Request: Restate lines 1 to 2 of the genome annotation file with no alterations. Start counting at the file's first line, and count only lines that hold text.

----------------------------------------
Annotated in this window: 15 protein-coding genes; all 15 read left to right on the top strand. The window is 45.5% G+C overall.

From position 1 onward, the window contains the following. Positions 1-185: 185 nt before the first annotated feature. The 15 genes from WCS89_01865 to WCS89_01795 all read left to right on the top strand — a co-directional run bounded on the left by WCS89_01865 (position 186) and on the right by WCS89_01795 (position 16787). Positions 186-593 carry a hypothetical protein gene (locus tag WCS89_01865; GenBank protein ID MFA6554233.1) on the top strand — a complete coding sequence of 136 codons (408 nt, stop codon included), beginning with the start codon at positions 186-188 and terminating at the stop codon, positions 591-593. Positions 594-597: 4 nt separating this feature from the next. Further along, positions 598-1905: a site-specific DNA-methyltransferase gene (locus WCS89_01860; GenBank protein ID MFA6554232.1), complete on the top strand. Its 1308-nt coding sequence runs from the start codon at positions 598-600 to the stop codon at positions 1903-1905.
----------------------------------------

Annotated in this window: 15 protein-coding genes; all 15 read left to right on the top strand. The window is 45.5% G+C overall.

From position 1 onward, the window contains the following. Positions 1-185: 185 nt before the first annotated feature. The 15 genes from WCS89_01865 to WCS89_01795 all read left to right on the top strand — a co-directional run bounded on the left by WCS89_01865 (position 186) and on the right by WCS89_01795 (position 16787). Positions 186-593 carry a hypothetical protein gene (locus tag WCS89_01865; GenBank protein ID MFA6554233.1) on the top strand — a complete coding sequence of 136 codons (408 nt, stop codon included), beginning with the start codon at positions 186-188 and terminating at the stop codon, positions 591-593. Positions 594-597: 4 nt separating this feature from the next. Further along, positions 598-1905: a site-specific DNA-methyltransferase gene (locus WCS89_01860; GenBank protein ID MFA6554232.1), complete on the top strand. Its 1308-nt coding sequence runs from the start codon at positions 598-600 to the stop codon at positions 1903-1905.